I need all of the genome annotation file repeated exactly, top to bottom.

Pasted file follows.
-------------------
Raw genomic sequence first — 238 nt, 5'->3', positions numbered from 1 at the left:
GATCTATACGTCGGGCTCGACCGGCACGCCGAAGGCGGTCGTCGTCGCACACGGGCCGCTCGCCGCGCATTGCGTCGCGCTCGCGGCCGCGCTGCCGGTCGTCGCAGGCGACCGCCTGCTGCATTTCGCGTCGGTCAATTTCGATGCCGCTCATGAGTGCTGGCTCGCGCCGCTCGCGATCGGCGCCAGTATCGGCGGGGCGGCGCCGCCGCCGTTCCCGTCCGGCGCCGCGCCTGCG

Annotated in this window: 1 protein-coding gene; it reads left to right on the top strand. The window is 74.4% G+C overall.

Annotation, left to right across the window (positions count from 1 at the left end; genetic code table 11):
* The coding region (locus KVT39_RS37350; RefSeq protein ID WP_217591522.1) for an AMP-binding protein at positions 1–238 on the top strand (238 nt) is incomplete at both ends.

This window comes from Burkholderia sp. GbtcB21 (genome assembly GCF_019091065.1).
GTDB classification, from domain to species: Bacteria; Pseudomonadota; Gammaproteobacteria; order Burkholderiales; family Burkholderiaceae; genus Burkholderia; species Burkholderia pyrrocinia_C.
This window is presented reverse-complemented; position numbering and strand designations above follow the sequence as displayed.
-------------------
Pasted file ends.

Raw genomic sequence first — 238 nt, 5'->3', positions numbered from 1 at the left:
GATCTATACGTCGGGCTCGACCGGCACGCCGAAGGCGGTCGTCGTCGCACACGGGCCGCTCGCCGCGCATTGCGTCGCGCTCGCGGCCGCGCTGCCGGTCGTCGCAGGCGACCGCCTGCTGCATTTCGCGTCGGTCAATTTCGATGCCGCTCATGAGTGCTGGCTCGCGCCGCTCGCGATCGGCGCCAGTATCGGCGGGGCGGCGCCGCCGCCGTTCCCGTCCGGCGCCGCGCCTGCG

Annotated in this window: 1 protein-coding gene; it reads left to right on the top strand. The window is 74.4% G+C overall.

Annotation, left to right across the window (positions count from 1 at the left end; genetic code table 11):
* The coding region (locus KVT39_RS37350; RefSeq protein ID WP_217591522.1) for an AMP-binding protein at positions 1–238 on the top strand (238 nt) is incomplete at both ends.

This window comes from Burkholderia sp. GbtcB21 (genome assembly GCF_019091065.1).
GTDB classification, from domain to species: Bacteria; Pseudomonadota; Gammaproteobacteria; order Burkholderiales; family Burkholderiaceae; genus Burkholderia; species Burkholderia pyrrocinia_C.
This window is presented reverse-complemented; position numbering and strand designations above follow the sequence as displayed.